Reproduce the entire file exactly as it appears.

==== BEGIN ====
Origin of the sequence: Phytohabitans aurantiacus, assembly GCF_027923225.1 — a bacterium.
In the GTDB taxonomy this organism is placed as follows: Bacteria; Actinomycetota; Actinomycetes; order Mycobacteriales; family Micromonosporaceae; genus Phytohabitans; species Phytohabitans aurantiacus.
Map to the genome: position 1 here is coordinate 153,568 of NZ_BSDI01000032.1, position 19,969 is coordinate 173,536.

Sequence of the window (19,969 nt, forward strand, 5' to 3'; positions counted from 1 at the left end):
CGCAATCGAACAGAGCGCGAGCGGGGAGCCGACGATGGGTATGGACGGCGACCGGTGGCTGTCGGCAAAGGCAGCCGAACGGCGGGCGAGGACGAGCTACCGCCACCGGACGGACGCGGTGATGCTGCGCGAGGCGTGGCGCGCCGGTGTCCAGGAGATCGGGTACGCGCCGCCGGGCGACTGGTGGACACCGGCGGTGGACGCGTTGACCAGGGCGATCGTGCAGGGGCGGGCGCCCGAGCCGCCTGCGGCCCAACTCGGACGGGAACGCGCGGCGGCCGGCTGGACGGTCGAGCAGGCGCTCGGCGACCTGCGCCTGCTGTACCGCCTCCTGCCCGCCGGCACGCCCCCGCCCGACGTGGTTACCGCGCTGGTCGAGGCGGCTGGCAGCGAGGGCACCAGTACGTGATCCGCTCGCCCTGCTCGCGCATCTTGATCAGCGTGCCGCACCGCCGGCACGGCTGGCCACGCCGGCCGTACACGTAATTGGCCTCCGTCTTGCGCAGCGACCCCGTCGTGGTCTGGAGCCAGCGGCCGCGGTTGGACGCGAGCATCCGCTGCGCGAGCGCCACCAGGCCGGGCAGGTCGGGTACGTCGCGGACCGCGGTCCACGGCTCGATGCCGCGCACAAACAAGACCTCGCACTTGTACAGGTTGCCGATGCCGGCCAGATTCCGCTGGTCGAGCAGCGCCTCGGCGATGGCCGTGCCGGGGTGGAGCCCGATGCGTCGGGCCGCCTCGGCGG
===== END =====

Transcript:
Origin of the sequence: Phytohabitans aurantiacus, assembly GCF_027923225.1 — a bacterium.
In the GTDB taxonomy this organism is placed as follows: Bacteria; Actinomycetota; Actinomycetes; order Mycobacteriales; family Micromonosporaceae; genus Phytohabitans; species Phytohabitans aurantiacus.
Map to the genome: position 1 here is coordinate 153,568 of NZ_BSDI01000032.1, position 19,969 is coordinate 173,536.

Sequence of the window (19,969 nt, forward strand, 5' to 3'; positions counted from 1 at the left end):
CGCAATCGAACAGAGCGCGAGCGGGGAGCCGACGATGGGTATGGACGGCGACCGGTGGCTGTCGGCAAAGGCAGCCGAACGGCGGGCGAGGACGAGCTACCGCCACCGGACGGACGCGGTGATGCTGCGCGAGGCGTGGCGCGCCGGTGTCCAGGAGATCGGGTACGCGCCGCCGGGCGACTGGTGGACACCGGCGGTGGACGCGTTGACCAGGGCGATCGTGCAGGGGCGGGCGCCCGAGCCGCCTGCGGCCCAACTCGGACGGGAACGCGCGGCGGCCGGCTGGACGGTCGAGCAGGCGCTCGGCGACCTGCGCCTGCTGTACCGCCTCCTGCCCGCCGGCACGCCCCCGCCCGACGTGGTTACCGCGCTGGTCGAGGCGGCTGGCAGCGAGGGCACCAGTACGTGATCCGCTCGCCCTGCTCGCGCATCTTGATCAGCGTGCCGCACCGCCGGCACGGCTGGCCACGCCGGCCGTACACGTAATTGGCCTCCGTCTTGCGCAGCGACCCCGTCGTGGTCTGGAGCCAGCGGCCGCGGTTGGACGCGAGCATCCGCTGCGCGAGCGCCACCAGGCCGGGCAGGTCGGGTACGTCGCGGACCGCGGTCCACGGCTCGATGCCGCGCACAAACAAGACCTCGCACTTGTACAGGTTGCCGATGCCGGCCAGATTCCGCTGGTCGAGCAGCGCCTCGGCGATGGCCGTGCCGGGGTGGAGCCCGATGCGTCGGGCCGCCTCGGCGG